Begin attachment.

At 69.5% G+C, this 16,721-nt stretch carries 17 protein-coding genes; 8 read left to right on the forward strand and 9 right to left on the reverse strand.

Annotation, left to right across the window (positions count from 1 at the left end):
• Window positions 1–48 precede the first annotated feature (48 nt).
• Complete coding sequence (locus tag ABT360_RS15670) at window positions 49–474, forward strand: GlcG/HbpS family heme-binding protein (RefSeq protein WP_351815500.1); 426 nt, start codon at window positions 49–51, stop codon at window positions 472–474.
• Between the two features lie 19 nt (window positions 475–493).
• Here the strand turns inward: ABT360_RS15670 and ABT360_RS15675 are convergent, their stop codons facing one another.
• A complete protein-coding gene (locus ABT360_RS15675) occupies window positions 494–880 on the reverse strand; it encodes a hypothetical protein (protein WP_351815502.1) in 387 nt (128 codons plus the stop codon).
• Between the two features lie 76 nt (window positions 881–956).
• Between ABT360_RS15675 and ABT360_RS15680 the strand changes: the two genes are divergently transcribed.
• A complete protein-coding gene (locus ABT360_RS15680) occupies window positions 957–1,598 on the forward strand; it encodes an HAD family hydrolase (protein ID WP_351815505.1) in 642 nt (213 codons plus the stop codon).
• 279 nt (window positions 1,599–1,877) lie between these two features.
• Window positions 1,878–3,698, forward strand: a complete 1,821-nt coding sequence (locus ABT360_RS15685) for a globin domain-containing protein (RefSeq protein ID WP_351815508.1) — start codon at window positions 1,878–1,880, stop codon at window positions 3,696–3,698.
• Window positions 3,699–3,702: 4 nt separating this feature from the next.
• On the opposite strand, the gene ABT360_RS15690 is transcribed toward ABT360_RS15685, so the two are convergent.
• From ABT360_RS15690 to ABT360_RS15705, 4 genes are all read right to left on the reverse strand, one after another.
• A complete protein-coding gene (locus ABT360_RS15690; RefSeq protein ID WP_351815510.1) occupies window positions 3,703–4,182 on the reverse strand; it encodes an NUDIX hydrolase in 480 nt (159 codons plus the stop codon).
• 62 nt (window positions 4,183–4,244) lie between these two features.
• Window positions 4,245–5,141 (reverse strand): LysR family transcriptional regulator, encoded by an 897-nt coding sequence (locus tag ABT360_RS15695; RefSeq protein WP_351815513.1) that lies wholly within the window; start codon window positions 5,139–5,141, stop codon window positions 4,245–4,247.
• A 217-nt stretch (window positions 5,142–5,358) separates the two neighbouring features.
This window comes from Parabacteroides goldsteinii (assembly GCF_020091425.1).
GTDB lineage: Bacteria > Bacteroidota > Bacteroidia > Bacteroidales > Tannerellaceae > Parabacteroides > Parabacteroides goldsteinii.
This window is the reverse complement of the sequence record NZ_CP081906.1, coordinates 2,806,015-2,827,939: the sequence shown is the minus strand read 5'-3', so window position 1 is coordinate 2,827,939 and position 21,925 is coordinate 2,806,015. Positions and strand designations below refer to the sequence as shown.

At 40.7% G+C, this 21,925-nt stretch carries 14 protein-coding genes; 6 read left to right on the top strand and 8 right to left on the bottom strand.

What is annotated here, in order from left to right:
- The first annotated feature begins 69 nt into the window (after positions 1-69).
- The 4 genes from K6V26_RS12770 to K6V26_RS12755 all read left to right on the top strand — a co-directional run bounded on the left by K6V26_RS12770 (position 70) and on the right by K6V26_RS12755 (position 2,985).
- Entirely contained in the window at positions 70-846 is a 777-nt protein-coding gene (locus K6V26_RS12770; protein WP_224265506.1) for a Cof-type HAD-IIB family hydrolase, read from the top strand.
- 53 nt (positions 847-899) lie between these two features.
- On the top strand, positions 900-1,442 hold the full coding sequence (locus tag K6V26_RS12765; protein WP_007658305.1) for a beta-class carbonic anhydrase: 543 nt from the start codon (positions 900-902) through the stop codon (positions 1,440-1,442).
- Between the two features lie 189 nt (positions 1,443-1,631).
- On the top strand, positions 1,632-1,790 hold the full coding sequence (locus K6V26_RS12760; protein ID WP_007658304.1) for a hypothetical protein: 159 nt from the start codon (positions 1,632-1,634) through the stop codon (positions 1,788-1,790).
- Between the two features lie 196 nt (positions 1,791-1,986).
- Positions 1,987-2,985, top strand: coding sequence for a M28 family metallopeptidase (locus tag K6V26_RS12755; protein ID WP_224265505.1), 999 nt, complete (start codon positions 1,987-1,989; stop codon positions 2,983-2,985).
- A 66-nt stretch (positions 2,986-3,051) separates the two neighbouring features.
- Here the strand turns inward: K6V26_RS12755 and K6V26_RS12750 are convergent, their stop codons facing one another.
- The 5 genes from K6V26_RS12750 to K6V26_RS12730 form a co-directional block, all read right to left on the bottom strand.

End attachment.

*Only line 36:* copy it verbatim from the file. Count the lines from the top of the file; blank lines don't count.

- The 5 genes from K6V26_RS12750 to K6V26_RS12730 form a co-directional block, all read right to left on the bottom strand.